"Okay, here’s the plan: You stand in a line here shoulder to shoulder. We’ll stand in a line here shoulder to shoulder. Then we shoot at each other." "Brilliant!" These guys are likely to learn that concealment is not the same as cover…

One of the great strengths of this game is the developer’s choice of this battle. While I would have been delighted to see a modern computer game cover either Stonewall’s Valley Campaign or, perhaps, cover the Seven Day’s Campaign, few can argue that this battle certainly offers a rare opportunity to study Lee’s Army of Northern Virginia while it was at the peak of its potency. Indeed this battle, along with the Battle of Chancellorsville, are considered to be Major General Lee’s greatest tactical masterpieces. Also, given that this battle captures the Army of Northern Virginia immediately prior to its costly encounter with Major General McClellan at Antietam, this game captures the Army of Northern Virginia at the zenith of its power.

Confronting the Southern Armies’ was the Northern Army of the Potomac with its newly installed commander, Major General John Pope. Bombastic and boastful Maj. Gen. Pope had newly been selected to replace the popular, yet ineffective, Major General George B. McClellan as commander of the enormously powerful Army of the Potomac. Major General Pope had been the victorious commander of Federal forces at the western Union victories of New Madrid, Mo. and at Island Number 10 on the upper Mississippi River. This led the frustrated President of the Union, Mr. Abraham Lincoln, to name the energetic general to head the Union Armies. At his new command, he promptly gained notoriety by caustically disparaging the generalship of both General Lee and the previous Union Army commanders by declaring that his soldiers should “dismiss from your minds certain phrases which I am sorry to find so much in vogue among you. I hear constantly of ‘taking strong positions and holding them’, of ‘lines of retreat’, and of ‘bases of supplies’. Let us discard such ideas…Let us look before and not behind. Success and glory are in the advance.” These sentiments were coupled with the issuance of his infamous orders that all people in his territory that were found to be corresponding with Southern soldiers, even parents and relatives of the soldiers, were to be prosecuted as spies and summarily executed.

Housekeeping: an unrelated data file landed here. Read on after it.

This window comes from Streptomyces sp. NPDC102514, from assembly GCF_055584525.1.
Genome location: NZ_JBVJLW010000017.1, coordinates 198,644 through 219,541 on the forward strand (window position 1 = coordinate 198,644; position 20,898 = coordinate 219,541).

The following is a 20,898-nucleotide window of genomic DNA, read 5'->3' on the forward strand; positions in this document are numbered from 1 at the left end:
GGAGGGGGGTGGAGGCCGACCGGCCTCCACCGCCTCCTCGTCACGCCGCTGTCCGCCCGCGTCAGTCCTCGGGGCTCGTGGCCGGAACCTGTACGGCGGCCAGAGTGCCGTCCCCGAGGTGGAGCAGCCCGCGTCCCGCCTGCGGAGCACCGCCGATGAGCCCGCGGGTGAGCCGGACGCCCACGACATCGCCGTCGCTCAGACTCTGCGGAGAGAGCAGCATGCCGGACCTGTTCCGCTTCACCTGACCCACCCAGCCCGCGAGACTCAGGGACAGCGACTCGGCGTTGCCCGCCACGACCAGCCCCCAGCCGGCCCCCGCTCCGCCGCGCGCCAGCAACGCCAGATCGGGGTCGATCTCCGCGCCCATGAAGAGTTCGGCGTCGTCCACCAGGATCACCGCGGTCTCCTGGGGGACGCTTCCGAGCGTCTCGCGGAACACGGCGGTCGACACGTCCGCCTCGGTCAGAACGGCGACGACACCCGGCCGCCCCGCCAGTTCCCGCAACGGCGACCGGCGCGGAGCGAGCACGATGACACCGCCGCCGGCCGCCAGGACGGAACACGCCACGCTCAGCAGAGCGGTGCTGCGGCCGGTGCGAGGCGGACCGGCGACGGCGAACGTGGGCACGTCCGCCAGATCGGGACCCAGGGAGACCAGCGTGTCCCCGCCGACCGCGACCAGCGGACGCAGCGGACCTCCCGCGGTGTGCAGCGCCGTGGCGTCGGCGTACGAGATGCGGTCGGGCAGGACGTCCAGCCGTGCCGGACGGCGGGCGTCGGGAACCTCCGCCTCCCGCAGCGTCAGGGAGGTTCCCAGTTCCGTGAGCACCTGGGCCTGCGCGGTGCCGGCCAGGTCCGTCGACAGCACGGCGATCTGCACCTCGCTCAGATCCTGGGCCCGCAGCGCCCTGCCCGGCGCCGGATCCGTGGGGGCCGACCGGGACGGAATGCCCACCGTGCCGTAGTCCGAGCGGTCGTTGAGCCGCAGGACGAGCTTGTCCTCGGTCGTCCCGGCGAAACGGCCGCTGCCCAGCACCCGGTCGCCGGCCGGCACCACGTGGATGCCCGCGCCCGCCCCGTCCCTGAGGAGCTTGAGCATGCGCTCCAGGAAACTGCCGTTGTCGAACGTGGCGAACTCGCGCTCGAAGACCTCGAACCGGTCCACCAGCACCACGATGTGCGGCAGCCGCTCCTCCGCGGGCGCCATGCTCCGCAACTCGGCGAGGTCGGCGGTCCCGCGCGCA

This attempted application of total warfare was met with outrage in the North and in the South, and caused Maj. Gen. Lee to label Pope “the miscreant.” General Lee then famously ordered his chief subordinate Maj. General Thomas “Stonewall” Jackson, to “suppress” General Pope immediately. As Maj. Gen. Pope invaded Virginia to sever the rail lines running to Richmond from the city of Gordonsville, Maj. Gen. Jackson and Maj. Gen. James Longstreet closed in to confront the Union Army. All three subsequent clashes-at Cedar Mountain, at Laurel Junction, and at Morgan Hill- are all covered in the game. Of course, the two-day major battle on the fields of Manassas is covered in extreme detail.

This is a campaign game that works at both the strategic and tactical level. Can you do what eluded Major General Pope and destroy the Army of Northern Virginia, or will you and your powerful Army be, again, “suppressed”? The opportunity for either outcome will be yours when you “Take Command.”